Novelist, poet, short story writer, critic, teacher, and feminist Margaret
Eleanor Atwood was born on November 18, 1939. Born in Ottawa, Ontario,
Atwood was the second of three children to Carl Edmond and Margaret Dorothy
Killam Atwood. She went on to marry writer, Graeme Gibson, and give birth to a
daughter named Jess. Atwood’s religion was that of Immanent Transcendentalist.
During her childhood, she spent her summers in Northern Quebec while her
father fulfilled aspirations of being a forest entomologist. Her time spent in
Northern Quebec during her youth, was a significant influence on the novel
Surfacing which was published in 1972. Upon coming out of what Atwood often
refers to a her “dark period”, which took place from ages eight to sixteen, she
began writing. In high school, her writing began to flourish and she began
submitting her works to her high school newspaper. As she continued to
contribute poetry, short stories, and cartoons to her high school’s paper, Canadian
literary critic and historian Northrop Frye (1912-1991) influenced her writing.
Frye also introduced her to the poetry of William Blake (1757-1827) which further
Atwood received her Bachelor’s degree from University of Toronto, her
Master’s from Radcliff College of Harvard University, and went into graduate
study at Harvard University. After completing various studies, Atwood went on to
spend a considerable amount of time teaching and lecturing. She taught English at
the University of British Columbia in Vancouver (1964-65), Victorian and
American Literature at Sir George Williams in Montreal (1967-68), Creative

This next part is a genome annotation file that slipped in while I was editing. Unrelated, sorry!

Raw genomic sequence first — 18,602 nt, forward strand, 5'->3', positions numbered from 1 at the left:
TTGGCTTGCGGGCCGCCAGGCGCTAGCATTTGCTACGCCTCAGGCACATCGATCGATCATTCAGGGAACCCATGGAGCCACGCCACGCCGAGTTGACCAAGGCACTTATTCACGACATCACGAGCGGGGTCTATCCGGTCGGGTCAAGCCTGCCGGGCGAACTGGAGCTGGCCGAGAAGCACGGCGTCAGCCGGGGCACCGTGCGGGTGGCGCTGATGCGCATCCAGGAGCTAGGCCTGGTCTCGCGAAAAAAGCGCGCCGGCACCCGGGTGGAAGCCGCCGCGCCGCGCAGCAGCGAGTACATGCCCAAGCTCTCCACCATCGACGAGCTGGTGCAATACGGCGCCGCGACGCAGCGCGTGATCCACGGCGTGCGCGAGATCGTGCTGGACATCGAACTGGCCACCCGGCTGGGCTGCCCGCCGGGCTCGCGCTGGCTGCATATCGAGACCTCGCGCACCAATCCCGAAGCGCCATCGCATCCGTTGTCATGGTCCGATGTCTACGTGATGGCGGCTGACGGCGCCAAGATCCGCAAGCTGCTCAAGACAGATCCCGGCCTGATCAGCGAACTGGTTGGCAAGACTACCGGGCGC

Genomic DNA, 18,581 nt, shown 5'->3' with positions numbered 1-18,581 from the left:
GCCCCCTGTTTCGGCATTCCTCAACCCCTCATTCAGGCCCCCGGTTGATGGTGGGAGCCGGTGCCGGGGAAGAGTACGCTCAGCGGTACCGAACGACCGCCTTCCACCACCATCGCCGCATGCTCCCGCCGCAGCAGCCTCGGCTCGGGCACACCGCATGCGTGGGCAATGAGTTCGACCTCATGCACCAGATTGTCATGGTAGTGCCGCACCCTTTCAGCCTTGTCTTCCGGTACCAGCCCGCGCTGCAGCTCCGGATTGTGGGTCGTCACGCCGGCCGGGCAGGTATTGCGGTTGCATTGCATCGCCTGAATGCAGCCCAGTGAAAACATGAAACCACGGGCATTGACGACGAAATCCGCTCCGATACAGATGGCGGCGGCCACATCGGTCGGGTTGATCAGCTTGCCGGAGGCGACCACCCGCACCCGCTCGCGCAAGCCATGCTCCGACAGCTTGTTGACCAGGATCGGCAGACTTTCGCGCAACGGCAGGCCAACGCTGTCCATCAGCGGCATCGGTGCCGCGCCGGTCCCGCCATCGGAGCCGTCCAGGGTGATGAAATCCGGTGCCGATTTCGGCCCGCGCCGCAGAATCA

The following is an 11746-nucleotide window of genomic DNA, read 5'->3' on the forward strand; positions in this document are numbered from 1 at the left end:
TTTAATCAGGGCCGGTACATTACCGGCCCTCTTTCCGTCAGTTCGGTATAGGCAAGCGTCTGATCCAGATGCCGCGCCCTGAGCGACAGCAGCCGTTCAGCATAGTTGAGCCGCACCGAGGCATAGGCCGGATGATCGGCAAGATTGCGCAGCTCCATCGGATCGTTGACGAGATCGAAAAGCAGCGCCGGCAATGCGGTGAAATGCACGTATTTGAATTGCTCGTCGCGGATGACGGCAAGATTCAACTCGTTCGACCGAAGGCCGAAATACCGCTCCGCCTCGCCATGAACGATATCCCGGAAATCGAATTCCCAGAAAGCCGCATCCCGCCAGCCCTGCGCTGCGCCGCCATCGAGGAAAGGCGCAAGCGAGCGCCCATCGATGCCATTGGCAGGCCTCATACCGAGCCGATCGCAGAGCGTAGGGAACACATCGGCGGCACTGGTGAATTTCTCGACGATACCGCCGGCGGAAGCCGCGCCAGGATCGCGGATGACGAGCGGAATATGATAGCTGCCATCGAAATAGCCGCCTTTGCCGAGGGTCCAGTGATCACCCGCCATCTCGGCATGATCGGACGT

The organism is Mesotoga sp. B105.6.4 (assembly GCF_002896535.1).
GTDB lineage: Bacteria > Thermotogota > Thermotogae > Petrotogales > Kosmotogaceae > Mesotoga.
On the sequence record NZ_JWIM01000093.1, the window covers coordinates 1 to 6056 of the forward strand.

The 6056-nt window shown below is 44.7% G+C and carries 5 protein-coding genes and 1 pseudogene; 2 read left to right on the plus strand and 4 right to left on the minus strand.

Writing at the University of Alberta, English at New York University in New York
(1986). She worked as a writer-in-residence at the University of Toronto in
Toronto (1972-73), the University of Alabama in Tuscaloosa (1985), and
Macquarie University in North Ryde, Australia (1987).
Atwood published her first volume of poetry, Double Persephone, in 1961.
Her second volume of poetry, The Circle Game, won the 1967 Governor General’s
Award, Canada’s highest literary honor. Although Atwood was a feminist, in her
book The Animals In That Country “there is nothing “feminine” about the poems.
(Duyn 19). The publishing of her book The Handmaid’s Tale (1986) also won her
the Governor General’s Award. The Handmaid’s Tale was filmed by Cinecom
Entertainment Group in 1990. Within six months of moving to Vancouver to
teach at the University of British Columbia, she completed her first novel The
Edible Woman in 1964, but was not published until 1969. According to critic
Millicent Bell, the book was “a work of feminist black humor” (Bell 19). Bell also
notes that Atwood’s “imagination is too wacky and sinister for situation comedy”
(Bell 19) in her review of The Edible Woman. The publication of her poetry
collection Power Politics greatly increase her publicity.
Margaret Eleanor Atwood has become a prominent figure in the
contemporary literary realm. And as Linda Hutcheon has said “The many reviews
and articles she has written… have contributed to making Atwood a significant